Healthcare data at risk: Internet of Things facilitates healthcare data breaches

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By Rodika Tollefson, ThirdCertainty

The assassin takes out the U.S. vice president by hacking into his pacemaker and stopping his heart in a way that looks like a natural heart attack.

It happened in Hollywood, on an episode of Showtime’s hit TV series Homeland. While this particular scenario may be far fetched, there are other plausible situations that involve hacking medical devices for criminal purposes.

This is not the stuff of science fiction. It is a rapidly unfolding reality stemming from our headlong rush to embrace the Internet of Things, or IoT, security and privacy experts say.

Infographic: The ripple effect of medical identity theft

IoT is the notion of tying utility meters and household appliances—everything from the telephone and TV to the baby cam and the fridge — into the Internet. IoT doesn’t stop at the front door. It extends to wearable technology, our transportation system, shopping malls and hospitals and clinics.

Connecting sensors and the data they collect allows us to monitor and control devices remotely, customized for individuals habits and preferences. , in addition to allowing devices to work in unison which strengthens their value.

In the healthcare field, IoT conjures the potential for a golden era of medicine. Imagine conveying diagnoses and consultations in real time and integrating therapies swiftly into medical devices and health-related apps.

But as Hollywood reminds us, IoT also introduces fertile ground for spies, assassins and terrorists, not to mention ordinary profit-motivated criminals.

Easily breached devices

Larry Ponemon, founder and chairman of research firm Ponemon Institute, isn’t a scriptwriter. Yet he says he can easily envision a scenario where a nation-state sponsored group accesses healthcare devices and records to, for example, change a populace’s blood types en masse.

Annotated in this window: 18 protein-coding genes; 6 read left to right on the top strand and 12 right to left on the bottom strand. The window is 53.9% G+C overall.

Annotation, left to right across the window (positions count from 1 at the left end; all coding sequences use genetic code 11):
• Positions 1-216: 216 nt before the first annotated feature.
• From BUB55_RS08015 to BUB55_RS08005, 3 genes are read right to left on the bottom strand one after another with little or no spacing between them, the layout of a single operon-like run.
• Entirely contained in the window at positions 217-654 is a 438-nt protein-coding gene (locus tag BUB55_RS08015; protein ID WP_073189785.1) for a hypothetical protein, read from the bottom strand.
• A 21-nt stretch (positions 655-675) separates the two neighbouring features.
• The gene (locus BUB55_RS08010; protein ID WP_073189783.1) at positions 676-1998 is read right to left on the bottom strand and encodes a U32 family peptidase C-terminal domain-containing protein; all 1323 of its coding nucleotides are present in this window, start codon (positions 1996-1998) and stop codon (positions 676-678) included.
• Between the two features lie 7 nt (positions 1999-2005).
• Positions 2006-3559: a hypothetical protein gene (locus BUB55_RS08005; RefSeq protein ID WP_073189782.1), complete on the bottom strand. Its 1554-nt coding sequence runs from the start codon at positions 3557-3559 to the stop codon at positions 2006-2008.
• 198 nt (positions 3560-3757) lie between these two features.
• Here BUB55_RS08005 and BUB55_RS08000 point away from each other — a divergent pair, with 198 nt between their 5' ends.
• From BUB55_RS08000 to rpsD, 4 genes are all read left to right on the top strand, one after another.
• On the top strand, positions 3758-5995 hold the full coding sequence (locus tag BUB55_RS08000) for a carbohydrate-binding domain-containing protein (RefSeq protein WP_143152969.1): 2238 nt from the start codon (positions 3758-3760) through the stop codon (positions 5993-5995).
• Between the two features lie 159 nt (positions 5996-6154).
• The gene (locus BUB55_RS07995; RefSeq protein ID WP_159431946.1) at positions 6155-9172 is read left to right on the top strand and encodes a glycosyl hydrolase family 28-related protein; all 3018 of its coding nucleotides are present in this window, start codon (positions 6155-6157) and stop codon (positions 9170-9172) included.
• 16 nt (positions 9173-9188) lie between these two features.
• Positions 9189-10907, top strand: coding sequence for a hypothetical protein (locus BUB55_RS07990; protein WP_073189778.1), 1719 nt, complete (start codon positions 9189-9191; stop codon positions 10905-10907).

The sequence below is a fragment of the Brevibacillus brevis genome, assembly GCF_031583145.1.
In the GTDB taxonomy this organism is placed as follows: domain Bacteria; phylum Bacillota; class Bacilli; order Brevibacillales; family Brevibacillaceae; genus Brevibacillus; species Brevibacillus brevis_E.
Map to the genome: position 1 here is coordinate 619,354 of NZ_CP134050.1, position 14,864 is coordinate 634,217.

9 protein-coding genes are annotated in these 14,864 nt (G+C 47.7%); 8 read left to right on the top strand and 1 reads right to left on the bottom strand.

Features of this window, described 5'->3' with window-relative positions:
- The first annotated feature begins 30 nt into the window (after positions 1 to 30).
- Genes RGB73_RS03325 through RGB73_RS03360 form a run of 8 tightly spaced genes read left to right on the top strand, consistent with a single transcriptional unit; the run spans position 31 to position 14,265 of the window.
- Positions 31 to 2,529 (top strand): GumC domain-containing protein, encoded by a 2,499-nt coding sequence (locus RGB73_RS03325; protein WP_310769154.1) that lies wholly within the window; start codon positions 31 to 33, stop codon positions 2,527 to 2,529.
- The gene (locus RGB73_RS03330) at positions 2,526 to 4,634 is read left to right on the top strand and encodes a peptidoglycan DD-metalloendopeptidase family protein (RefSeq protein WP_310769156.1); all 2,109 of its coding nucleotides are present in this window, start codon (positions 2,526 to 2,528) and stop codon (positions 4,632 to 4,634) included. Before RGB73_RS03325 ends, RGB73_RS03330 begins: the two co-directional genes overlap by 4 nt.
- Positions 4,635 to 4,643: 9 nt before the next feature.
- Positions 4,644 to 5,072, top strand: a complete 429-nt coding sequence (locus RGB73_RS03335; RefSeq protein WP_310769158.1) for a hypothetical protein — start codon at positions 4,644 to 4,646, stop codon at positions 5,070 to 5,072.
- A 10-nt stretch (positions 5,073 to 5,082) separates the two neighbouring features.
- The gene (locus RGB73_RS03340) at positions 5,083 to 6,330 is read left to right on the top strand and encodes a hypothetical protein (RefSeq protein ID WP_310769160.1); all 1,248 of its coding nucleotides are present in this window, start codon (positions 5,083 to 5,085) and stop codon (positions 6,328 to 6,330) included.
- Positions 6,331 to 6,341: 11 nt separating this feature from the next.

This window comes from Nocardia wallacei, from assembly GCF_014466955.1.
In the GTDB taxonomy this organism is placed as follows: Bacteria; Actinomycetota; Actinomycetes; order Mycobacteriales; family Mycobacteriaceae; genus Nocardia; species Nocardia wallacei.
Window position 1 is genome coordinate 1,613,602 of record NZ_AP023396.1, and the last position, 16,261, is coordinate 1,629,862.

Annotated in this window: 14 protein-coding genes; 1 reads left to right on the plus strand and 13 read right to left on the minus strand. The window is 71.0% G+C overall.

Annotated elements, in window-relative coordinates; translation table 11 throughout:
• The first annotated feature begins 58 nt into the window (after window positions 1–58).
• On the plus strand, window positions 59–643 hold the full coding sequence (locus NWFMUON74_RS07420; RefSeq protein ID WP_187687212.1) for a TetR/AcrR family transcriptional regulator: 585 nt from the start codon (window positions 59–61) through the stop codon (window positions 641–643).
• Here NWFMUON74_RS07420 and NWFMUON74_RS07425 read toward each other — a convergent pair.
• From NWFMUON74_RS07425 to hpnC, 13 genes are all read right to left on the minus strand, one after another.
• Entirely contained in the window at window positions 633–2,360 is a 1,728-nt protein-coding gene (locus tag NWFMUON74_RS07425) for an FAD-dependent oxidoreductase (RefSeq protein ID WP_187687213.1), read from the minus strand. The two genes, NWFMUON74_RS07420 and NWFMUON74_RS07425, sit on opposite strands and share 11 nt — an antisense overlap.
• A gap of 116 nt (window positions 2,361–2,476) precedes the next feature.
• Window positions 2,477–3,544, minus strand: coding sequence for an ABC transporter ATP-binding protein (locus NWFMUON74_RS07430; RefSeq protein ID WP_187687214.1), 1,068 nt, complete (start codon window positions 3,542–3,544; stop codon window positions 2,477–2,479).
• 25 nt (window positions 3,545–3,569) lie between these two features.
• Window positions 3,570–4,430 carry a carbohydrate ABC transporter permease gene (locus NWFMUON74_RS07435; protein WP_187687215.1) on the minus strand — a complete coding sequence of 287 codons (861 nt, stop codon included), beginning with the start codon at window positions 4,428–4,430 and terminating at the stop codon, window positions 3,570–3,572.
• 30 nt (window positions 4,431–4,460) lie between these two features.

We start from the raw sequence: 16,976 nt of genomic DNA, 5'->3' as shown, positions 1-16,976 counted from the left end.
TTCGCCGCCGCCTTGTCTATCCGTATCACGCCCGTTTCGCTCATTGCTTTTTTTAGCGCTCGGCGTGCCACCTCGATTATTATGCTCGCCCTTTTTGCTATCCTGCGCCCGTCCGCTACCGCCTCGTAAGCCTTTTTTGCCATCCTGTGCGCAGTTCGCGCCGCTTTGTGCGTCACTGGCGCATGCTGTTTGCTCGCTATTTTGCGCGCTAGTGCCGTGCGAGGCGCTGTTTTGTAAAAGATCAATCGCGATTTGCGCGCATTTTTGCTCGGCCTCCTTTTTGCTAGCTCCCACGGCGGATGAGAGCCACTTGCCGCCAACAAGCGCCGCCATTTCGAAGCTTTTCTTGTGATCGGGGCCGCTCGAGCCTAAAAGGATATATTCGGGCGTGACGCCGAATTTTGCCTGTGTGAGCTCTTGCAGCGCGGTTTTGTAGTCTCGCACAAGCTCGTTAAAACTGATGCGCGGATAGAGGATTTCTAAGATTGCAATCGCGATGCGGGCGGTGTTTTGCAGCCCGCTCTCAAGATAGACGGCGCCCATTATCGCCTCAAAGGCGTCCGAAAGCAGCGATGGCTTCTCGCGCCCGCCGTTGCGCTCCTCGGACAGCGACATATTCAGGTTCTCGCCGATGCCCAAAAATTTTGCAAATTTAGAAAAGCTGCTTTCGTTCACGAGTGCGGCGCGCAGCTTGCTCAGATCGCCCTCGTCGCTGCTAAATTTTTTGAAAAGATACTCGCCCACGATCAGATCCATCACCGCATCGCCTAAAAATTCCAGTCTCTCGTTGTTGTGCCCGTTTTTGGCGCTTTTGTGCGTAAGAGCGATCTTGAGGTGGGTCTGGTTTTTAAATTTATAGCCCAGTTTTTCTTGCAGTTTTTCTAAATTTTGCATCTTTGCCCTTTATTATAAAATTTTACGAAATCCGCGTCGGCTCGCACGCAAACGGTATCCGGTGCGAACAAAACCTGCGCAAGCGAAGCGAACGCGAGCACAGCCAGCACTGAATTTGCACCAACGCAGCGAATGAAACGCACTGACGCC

“It would be a way to really damage a country and create maximum disruption to the economy,” Ponemon says.

Indeed, insulin pumps, MRI machines and other medical systems tied into the IoT create many more hackable access points. And those devices, in turn, mesh into networks governing admissions, lab testing and patient billing, all known to be easily breached

Last spring, Norse and think tank The SANS Institute released a study showing how some 375 U.S. healthcare organizations were actively compromised in a period from September 2012 to October 2013.

The attackers infiltrated internet-connected radiology imaging software, conferencing systems, printers, firewalls, Web cameras and mail servers to access patient files and other information.

Norse has devised innovative technology for monitoring such cyberattacks in real time. A tiny sampling of its data, revealed 724 infected appliances actively carrying out fraudulent tasks.

This exposure exists because many of the embedded computer operating systems used in medical settings were deployed with little thought put into security, says Kurt Stammberger, senior vice president of marketing at Norse.

“The sheer variety of embedded devices is one factor,” Stammberger notes. “Another obstacle is that these devices were designed with no way to push out a security update or patch.”

Making inroads

Even if the embedded systems that run medical devices could be easily patched, the Healthcare Insurance Portability and Accountability Act (HIPAA) imposes certification rules that make patching a time consuming, costly exercise, Stammberger adds.

Hospital administrators are aware of the exposure. In Ponemon Institute’s most recent study on patient privacy and data security, responding medical organizations indicated employee negligence was their biggest worry (at 75 percent), followed by the use of public cloud (41 percent), mobile device security (40 percent) and cyberattacks (39 percent).

All of that said, Ponemon says he is seeing inroads in the industry, with healthcare organizations paying more attention to identity theft and expanding the roles of IT managers.

But the medical field still has a long way to go. Security improvements simply are not keeping up with the threats.

More major hacks, like the high-profile breach at Community Health Systems disclosed this past summer are in the cards, security and privacy experts say. CHS, the parent company of 206 hospitals in 29 states, lost Social Security numbers and other personal data for 4.5 million patients in a sophisticated attack that has been linked to the Chinese government.

“The financial world has had one to two decades to get good actors,” says Ann Patterson, senior vice president and program director for Medical Identity Fraud Alliance (MIFA). “The healthcare sector is 10 to 15 years behind in terms of being able to manage all the electronic data and being all networked.”

Healthcare data at risk – a three-part series:
Part 1, Jan. 5: Why medical records are easy to hack, lucrative to sell

Part 2, Jan. 7, How thieves and scammers are cashing in.
Guest essay: Why hospitals need to go beyond HIPAA compliance to secure data

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